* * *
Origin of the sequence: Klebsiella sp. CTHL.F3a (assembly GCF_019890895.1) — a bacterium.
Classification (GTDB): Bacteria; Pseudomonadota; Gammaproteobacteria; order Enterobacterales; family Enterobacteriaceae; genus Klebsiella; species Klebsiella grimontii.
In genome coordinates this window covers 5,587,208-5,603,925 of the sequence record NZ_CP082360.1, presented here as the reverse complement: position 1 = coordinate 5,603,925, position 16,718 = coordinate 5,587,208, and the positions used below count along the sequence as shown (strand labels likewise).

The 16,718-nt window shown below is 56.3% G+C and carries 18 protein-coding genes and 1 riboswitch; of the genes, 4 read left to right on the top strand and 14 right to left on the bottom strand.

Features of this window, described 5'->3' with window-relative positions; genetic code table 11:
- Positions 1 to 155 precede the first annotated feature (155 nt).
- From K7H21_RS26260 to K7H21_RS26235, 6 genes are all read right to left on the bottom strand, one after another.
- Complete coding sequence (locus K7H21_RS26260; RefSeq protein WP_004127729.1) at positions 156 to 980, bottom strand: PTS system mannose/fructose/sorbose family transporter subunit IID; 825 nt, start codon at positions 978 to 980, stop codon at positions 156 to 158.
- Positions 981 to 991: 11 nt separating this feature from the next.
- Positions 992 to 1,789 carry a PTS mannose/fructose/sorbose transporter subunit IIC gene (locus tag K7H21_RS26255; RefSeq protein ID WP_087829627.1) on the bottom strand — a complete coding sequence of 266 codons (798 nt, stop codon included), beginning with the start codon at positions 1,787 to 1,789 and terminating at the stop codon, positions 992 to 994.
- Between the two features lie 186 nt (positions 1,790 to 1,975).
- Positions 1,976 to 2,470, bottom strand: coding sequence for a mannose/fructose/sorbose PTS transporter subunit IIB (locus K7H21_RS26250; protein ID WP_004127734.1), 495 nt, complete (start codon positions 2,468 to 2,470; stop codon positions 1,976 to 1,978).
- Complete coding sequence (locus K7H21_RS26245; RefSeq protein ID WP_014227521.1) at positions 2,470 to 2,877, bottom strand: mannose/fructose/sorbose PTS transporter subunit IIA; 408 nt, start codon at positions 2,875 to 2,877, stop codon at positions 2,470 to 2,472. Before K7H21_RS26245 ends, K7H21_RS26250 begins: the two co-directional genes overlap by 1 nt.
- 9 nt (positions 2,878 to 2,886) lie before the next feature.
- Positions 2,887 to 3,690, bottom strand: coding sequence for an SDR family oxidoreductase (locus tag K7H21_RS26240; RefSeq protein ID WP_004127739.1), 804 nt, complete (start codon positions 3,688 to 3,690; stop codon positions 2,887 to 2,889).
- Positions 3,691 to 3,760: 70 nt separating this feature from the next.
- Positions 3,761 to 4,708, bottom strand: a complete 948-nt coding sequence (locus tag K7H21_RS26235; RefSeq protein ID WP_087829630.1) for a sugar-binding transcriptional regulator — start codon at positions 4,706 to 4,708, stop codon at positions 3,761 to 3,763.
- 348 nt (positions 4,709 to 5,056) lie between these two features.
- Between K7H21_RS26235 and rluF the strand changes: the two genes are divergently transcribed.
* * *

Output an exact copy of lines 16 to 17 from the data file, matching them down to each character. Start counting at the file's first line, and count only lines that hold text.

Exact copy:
- Positions 3,691 to 3,760: 70 nt separating this feature from the next.
- Positions 3,761 to 4,708, bottom strand: a complete 948-nt coding sequence (locus tag K7H21_RS26235; RefSeq protein ID WP_087829630.1) for a sugar-binding transcriptional regulator — start codon at positions 4,706 to 4,708, stop codon at positions 3,761 to 3,763.